“I’m Nixon.” I stood directly in front of her, shifting my eyes from her poorly fitting clothes to her ugly shoes.
“Tracey, but everyone calls me Trace.” She held out her hand.
I itched to touch it.
To touch her skin.
Instead, I scowled, shook her hand, then wiped that same hand on my jeans as if she was diseased.
“What?” She took a step back.
Chase moved past me, “He’s right. As cute as you are, Farm Girl, someone needs to tell you the rules.”
Her gaze narrowed, “Can it be fast?”
Yeah, again, I almost lost my mind. Chase was probably ready to shit his pants. The last person that talked back to him was Phoenix and that ended with a few broken bones and a trip to the dentist.
“You hear that Chase?” I said amused, “She likes it fast.”
“Pity,” Chase took a step closer, nearly touching her with his body, “I’d like to give it to her slow.” His eyes raked her in, as if she was the first girl he’d ever seen in his entire existence. Jealousy surged through me. What he hell? She wasn’t’ his. Not that she was mine, but still. He was standing too close, too close.
“The rules.” He stepped back. My heart beat returned to normal, “No speaking to the Elect, unless you’ve been asked to speak to them.” He circled around her staring a little long at her ass before he continued.
“Who are the–“
“—Nope. You’ve already broken a rule. I’m speaking New Girl.” Chase smirked. “Geez, Nixon, this one’s going to be hard to break in.”
“They always are.” I said without taking my eyes from her, “But I think I’ll enjoy this one.” The first true thing I’d said. I would enjoy it too much. I’d enjoy her too much, because she reminded me of someone I used to know. Someone who offered to save me, when I was already past saving, someone who wiped my tears, and cried as if they were her own.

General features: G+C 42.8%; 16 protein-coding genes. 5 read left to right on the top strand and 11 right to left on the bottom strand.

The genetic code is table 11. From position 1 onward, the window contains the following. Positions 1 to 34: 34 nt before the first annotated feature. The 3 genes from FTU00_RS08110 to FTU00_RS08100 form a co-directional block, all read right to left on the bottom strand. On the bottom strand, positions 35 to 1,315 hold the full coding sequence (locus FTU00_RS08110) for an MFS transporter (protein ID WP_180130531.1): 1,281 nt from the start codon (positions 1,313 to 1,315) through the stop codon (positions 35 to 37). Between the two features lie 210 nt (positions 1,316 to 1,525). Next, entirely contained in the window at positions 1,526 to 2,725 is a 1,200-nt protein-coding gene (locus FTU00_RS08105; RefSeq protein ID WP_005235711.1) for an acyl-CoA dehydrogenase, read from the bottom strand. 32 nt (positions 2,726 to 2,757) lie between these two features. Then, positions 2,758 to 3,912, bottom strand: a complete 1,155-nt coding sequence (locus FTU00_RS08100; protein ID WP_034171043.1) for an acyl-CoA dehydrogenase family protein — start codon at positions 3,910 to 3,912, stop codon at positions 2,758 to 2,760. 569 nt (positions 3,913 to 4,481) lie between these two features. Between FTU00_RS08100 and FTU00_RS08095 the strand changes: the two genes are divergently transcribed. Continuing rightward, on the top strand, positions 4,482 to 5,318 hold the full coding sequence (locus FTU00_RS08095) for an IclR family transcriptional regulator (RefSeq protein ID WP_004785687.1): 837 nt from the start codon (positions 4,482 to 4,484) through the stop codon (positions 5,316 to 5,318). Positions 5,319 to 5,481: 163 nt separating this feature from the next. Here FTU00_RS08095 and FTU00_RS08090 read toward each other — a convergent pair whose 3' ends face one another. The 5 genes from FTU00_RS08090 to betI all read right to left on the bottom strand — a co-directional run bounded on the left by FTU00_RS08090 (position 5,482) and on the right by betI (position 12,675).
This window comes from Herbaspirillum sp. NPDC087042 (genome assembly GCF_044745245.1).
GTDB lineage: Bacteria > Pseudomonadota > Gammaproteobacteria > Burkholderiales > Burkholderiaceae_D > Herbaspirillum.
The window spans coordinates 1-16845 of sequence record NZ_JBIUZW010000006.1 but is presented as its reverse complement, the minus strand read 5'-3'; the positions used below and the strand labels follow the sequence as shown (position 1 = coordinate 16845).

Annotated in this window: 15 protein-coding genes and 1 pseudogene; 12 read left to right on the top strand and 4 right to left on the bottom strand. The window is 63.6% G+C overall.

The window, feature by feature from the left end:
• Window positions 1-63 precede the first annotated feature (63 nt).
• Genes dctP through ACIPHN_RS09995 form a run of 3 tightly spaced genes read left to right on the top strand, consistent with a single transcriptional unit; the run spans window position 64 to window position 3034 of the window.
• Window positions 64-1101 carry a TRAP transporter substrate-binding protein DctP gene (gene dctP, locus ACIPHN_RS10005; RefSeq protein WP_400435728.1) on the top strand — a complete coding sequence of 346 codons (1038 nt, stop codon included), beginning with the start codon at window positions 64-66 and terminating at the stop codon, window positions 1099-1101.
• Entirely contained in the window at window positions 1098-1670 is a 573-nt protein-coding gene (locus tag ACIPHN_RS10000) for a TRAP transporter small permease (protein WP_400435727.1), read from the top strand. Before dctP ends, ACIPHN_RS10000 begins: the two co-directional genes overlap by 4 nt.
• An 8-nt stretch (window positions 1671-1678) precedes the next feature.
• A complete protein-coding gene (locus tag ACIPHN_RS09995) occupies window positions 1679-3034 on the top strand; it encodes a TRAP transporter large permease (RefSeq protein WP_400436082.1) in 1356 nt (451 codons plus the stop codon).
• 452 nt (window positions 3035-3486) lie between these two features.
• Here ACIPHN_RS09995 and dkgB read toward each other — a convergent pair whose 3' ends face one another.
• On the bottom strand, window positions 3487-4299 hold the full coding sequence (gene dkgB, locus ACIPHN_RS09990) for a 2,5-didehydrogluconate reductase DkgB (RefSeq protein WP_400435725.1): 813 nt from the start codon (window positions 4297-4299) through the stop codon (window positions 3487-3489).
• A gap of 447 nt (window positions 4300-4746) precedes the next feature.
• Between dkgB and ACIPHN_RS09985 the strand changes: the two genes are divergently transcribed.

Chase continued with the rules. Making me sicker as her face continued to fall.
Finally she asked, “Is that all?”
“No.” Raw desire pulsed through me as I approached her, needing to touch her, needing to make sure she was real even though I knew I was acting like a complete and utter lunatic. Chase and I would have words later. He knew me better than I knew myself sometimes. I was going too far, pushing myself, pushing him.
My hand caressed her face, then moved down her smooth neck to her shoulder. I wanted to claim her, to possess her, to make her scream—but not with fear, with utter ecstasy. I had no idea who she was, but she made me want. And that was the problem.
For the first time in years. I wanted.
I wasn’t allowed to want.
I had to die to myself.
Because in the grand scheme of things? It wasn’t about me. It was about blood, family, protection. Blood in, blood out.
Her eyes dilated. Furious that she’d reacted so easily, upset with myself for making my own body suffer, I snapped.
“You feel this? Memorize it now, because as of this moment, you can’t touch us. We are untouchable. If you as much as sneeze in our direction, if you as much breathe the same air in my atmosphere. I will make your life hell. This touch, what you feel against your skin, will be the only time you feel another human being as powerful as me near you. So like I said, feel it, remember it, and maybe one day, your brain will do you the supreme favor of forgetting what it felt like to have someone like me touching you. Then, and only then, will you be able to be happy with some mediocre boyfriend and pathetic life.” Away from me. Away from it all. Safe.
A few more tears escaped down her cheek.
And I knew in that moment. It was the beginning of the end.
She keeps her home in Idaho with her Husband and their snoring Boxer, Sir Winston Churchill. She loves to hear from readers! You can follow her writing journey at www.rachelvandykenauthor.com